c) if you love jazz, you can still find some rarities (Toots Thielemans live, or Grappelli‘s performances, ecc.) and anecdotes of great and unkown protagonists of jazz.
Yes, it can be useful to study, and in these days I consider those folders as a sort of heritage to be jealous of.

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So jazz is important for you, right? But it seems that you also love what can be sort of being considered ‘the opposite’, techno, as your last album as Munchies of Flowers is out on Switch Music Recording and is quite beat oriented (even if not straight actually, but very articulated). And its cover art reminds me the picture in the frame you have in the living room. Is from the same artist?

You have a great sight. Congrats! Actually, I have submitted the front cover of my album to the same artist who did the painting on the piano. She is Cecilia Divizia and I simply love her style of drawing and I also like to put together the handmade art and the electronic music, two worlds that in my opinion needs to stay together. Following this topic, I also believe that there is no difference between some sort of electronic music and jazz music. I believe that it’s just a matter of sound, but music is always played by human beings (even if you invent an electronic system of algorythms that makes music). You can improvise with modulars or with a trumpet (we have to think that artists like Rob Mazurek, Nate Wooley or, for example, The Comet Is Coming are blending these two – more than two actually – genres of music together because if you want to live the music, you have to cross boundaries, unify the differences). If we also think to the word “techno” it doesn’t mean anything: it means that the sound is taken from a “technical” source, a synthetical source, but it tells nothing about the music of about a certain type of style. The world of techno is a wide world and we can find people like Jeff Mills and people like Samuel Kerridge or, Alva Noto, or Porter Ricks, etc…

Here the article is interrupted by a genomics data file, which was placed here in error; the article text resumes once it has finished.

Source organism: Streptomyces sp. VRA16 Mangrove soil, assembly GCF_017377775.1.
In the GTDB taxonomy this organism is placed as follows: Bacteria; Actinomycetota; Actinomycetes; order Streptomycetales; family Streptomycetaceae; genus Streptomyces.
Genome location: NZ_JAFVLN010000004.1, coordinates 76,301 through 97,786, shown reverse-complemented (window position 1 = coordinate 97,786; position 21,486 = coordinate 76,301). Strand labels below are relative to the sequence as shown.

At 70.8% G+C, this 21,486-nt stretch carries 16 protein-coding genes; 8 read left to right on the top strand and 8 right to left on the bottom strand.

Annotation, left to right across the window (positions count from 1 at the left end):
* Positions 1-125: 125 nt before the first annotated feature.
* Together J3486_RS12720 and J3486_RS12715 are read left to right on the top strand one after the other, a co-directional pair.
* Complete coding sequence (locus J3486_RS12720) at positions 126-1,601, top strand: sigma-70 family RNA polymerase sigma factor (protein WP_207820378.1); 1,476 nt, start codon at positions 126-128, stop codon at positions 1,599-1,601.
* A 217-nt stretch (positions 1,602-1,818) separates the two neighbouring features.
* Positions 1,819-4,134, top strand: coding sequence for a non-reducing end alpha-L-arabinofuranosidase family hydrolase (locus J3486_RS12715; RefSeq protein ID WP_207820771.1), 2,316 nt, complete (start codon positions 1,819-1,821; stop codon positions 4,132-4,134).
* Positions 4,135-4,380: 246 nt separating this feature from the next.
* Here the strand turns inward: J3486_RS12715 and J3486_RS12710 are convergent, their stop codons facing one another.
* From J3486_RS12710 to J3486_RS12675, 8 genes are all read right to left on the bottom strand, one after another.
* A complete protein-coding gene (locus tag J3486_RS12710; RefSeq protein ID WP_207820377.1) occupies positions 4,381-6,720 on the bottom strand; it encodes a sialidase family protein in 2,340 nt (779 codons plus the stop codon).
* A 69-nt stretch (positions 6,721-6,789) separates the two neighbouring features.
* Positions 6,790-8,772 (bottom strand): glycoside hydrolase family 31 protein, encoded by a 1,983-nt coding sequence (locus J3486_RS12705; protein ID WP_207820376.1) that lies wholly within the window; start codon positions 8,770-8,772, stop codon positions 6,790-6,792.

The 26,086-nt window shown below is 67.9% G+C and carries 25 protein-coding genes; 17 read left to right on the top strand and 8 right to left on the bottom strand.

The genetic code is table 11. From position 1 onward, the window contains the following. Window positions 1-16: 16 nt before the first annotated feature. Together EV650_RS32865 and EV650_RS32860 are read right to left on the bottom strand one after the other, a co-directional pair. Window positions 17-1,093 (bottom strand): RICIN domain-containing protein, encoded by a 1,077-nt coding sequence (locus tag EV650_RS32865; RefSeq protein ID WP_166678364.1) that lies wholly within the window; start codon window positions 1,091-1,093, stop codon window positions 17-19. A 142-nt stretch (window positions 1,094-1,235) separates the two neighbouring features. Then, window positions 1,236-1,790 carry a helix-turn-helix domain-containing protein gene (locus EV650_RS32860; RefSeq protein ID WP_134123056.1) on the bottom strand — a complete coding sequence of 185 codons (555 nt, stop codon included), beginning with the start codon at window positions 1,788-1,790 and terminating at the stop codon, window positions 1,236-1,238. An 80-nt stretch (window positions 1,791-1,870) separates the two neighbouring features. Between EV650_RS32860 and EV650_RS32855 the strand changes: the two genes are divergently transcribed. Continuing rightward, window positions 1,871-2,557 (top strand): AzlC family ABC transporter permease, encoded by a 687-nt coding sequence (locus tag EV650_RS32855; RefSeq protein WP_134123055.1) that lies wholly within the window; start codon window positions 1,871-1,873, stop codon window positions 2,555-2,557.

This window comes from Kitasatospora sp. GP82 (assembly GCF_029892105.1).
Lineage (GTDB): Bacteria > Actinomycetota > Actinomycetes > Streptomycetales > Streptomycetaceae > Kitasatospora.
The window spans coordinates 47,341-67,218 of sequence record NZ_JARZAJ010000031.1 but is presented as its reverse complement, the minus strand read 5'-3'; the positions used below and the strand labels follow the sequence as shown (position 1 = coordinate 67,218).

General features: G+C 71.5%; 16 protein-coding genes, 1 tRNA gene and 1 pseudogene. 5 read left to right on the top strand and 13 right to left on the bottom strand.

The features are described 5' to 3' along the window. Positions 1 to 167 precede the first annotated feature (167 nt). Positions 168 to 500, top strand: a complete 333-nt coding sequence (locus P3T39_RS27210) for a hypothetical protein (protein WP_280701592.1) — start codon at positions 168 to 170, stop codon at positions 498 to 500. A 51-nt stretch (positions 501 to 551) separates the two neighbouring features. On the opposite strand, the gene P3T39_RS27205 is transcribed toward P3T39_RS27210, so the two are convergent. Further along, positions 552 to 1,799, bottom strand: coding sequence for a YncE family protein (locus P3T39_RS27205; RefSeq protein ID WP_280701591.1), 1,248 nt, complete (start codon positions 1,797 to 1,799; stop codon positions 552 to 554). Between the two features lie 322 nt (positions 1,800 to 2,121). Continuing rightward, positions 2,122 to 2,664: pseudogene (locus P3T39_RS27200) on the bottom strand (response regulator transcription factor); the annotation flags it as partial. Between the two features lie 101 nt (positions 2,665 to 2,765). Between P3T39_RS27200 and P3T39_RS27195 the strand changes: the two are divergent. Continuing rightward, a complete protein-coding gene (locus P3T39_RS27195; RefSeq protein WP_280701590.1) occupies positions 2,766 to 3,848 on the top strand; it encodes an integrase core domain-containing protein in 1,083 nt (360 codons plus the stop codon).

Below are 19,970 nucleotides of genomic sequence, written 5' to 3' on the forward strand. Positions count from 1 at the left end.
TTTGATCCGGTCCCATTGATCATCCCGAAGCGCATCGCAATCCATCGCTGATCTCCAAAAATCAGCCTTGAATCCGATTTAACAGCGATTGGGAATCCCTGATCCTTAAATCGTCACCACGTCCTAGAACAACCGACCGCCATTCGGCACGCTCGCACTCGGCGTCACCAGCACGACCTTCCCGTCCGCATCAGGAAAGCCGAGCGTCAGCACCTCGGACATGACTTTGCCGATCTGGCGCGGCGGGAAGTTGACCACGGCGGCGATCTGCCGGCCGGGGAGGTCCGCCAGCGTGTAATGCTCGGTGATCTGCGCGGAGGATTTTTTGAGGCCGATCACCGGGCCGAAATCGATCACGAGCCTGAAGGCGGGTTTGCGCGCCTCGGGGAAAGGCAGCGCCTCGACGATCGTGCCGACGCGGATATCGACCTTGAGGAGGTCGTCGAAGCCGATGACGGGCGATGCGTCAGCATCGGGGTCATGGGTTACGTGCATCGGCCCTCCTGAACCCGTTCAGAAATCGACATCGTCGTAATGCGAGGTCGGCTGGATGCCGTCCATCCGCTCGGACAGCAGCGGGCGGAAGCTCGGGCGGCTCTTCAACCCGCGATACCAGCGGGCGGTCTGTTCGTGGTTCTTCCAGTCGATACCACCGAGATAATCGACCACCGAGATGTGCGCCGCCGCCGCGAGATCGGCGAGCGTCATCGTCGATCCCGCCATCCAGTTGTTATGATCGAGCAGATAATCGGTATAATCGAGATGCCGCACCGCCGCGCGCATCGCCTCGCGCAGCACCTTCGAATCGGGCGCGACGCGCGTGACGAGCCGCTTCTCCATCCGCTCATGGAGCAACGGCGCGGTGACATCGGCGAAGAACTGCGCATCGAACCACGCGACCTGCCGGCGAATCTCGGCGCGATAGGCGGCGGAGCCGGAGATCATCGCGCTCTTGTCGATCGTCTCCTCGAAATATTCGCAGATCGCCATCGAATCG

Riccardo Gorone, Fauve Gegen a Rhino’s member, experiments with syncretic elements mixing different techniques and sound pallettes. Now he collaborates with Paolo Tarsi’s label Anitya Records.
He has curated the mixing for the tracks In the Supreme Hashish of Our Dream (pt. 1), with Jimmy Hastings (Caravan), Xabier Iriondo (Afterhours) and Steve Schroyder (Tangerine Dream); The Rumble, with John Greaves (Henry Cow, National Health), Ivan Georgiev (Tuxedomoon), Chris Gibson (King Crimson), taken from the latest release by Paolo Tarsi A Perfect Cut in the Vacuum.
He is very fond of music and now he also writes as music journalist for Impatto Sonoro. He lives in Florence, precisely in Rifredi.

munchiesonflowers.bandcamp.com | soundcloud.com/munchies-on-flowers | open.spotify.com